He said: “The decision to stop hydrocortisone was inappropriate.
“There were 60 hours were Jorgie was off hydrocortisone.”
He said that it was clear that because Jorgie was puffy on October 3 and 4, there was ‘something brewing of a circulatory nature.’
He said that Jorgie hadn’t been weighed during her stay which would have helped doctors.
Jorgie’s negative fluid balance was caused by excess fluid loss through nappies. He said the loss was ‘significant’ to someone of Jorgie’s weight.
The corner asked Dr Kirk if there had been intervention on the fluid before 7pm on October 5, could they have been prevented Jorgie’s deterioration.
“Yes,” replied Dr Kirk, adding: “I am of the feeling firstly to listen to the parents and if the child is doing something out of the ordinary.. or is out of sorts, look at what’s going on there. We’re in the context of an overwhelming NHS crisis with bed pressures and winter pressures but if somebody had said to me ‘I’m not happy about my child’, I would take that very seriously.”
He said that blood tests, which were not done regularly during Jorgie’s admission, should have been done ‘at least daily,’ adding: “That’s undoubtedly an opportunity that was missed.”
Earlier yesterday, two nurses that treated Jorgie gave evidence to the inquest.
Nurse Afua Ntumy, who cared for Jorgie on the night of October 4 through to the morning of October 5 said that Jorgie’s grandma had said that the baby was not herself. She said she was hungry and had needed a feed but doctors had instructed staff to restrict feeds because Jorgie was puffy.
She said that Jorgie’s blood pressure was not taken because she was restless and it wouldn’t be accurate.
Talking about Paediatric Early Warning System (Pews) Scores, which nursing staff were reliant on during Jorgie’s stay in KGH, coroner Philip Barlow said that Jorgie’s Pews score had reached eight in the early hours of October 5, asking Nurse Ntumy: “How can you measure the total Pews score if one if the readings, in this case blood pressure, isn’t done?
“Total Pews could have been as high as 11 if the blood pressure was very high or very low.”
At that level, an escalation plan was put in place and Jorgie’s observations should have been increased to hourly. This was not done.
Nurse Ntumy said: “I should have.”
But she added that Jorgie had seemed well until hours before her deterioration, being pushed around the ward by her grandmother who was with her at the time.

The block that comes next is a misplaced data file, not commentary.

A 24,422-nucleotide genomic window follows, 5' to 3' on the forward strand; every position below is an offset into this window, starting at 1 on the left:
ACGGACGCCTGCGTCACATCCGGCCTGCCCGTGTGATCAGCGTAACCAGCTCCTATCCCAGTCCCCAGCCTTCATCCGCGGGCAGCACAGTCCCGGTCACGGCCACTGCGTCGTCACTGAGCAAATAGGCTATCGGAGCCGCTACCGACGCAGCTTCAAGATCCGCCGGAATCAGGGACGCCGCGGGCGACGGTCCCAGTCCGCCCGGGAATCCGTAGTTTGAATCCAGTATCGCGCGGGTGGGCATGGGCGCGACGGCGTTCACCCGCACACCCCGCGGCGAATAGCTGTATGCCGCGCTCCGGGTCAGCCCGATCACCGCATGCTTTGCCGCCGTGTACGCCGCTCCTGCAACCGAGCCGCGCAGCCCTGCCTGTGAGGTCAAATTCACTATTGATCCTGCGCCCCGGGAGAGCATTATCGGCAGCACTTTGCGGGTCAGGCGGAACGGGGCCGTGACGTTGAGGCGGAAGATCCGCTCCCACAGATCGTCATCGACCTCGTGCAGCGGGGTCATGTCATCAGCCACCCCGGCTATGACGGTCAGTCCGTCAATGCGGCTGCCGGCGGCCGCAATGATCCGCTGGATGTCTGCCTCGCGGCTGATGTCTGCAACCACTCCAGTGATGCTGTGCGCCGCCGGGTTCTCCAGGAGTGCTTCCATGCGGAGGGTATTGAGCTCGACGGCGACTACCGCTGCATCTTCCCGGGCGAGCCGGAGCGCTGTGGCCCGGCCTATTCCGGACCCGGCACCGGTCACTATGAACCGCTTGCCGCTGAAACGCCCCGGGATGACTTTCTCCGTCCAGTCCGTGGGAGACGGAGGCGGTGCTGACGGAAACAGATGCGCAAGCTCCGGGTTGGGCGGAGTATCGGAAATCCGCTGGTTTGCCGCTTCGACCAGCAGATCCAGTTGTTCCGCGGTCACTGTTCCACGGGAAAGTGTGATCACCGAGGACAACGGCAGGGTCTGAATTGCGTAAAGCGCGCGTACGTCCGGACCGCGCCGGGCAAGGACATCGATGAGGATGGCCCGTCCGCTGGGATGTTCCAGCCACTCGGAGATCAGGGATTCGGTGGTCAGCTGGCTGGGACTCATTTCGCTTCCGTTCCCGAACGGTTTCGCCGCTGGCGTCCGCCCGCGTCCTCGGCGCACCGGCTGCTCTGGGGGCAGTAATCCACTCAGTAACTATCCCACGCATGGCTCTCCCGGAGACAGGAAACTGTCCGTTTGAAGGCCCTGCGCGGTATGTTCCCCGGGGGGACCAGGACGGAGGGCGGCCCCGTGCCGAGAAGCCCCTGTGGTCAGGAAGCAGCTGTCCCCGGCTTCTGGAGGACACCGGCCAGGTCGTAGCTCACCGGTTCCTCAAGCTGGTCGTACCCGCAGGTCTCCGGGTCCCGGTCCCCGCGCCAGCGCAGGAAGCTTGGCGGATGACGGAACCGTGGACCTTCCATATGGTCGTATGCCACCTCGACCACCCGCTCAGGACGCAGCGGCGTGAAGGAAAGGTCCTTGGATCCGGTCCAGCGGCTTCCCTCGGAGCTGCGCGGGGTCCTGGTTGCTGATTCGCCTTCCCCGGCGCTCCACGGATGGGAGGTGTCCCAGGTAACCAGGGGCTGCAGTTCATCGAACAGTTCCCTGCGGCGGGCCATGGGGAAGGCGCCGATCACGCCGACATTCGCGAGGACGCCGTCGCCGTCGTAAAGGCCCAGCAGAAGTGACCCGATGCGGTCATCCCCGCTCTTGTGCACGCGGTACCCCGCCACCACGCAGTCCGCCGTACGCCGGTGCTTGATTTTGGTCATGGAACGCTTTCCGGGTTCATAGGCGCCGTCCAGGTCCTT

The court also heard that written recordings of observations were not always made at the times they were taken, and that nappies were not weighed immediately, instead being weighed in batches later on.
Nurse Tanya Ball, deputy sister on Skylark ward with 18 years’ experience, was on the 7am to 7.30pm shift on October 5. She was the nurse in charge.
“We were short-staffed,” she said. “And we had a few patients who were high demand.
“It was a busy shift.”
She said that blood tests would have been done early in the day had they been ordered by doctors, but they had not been.
“I became aware around lunchtime that a blood test had to be taken for Jorgie.
“One of the doctors told me. I asked if it was OK if I did it at 6pm when I did her antibiotics.” Nurse Ball was told this was OK.
She was not told to mark the bloods as urgent.
Nurse Ball said that there was no formal mechanism for informing doctors when a negative fluid balance was concerning but said a nurse ‘should understand when to be concerned.’
She said that nappies from 2pm, 4pm and 7pm had all been weighed at once. She said this was ‘not appropriate.’ She admitted that observations had not been done hourly during the day.
The coroner said: “Did the busyness of the ward have anything to do with the decision not to do them?”
“Yes,” replied Nurse Ball.
She said that Jorgie had been ‘happy and cheerful’ during the day but by the time her shift finished at 7pm, Jorgie was grizzly, but that could have been because it was bedtime.
The inquest continues.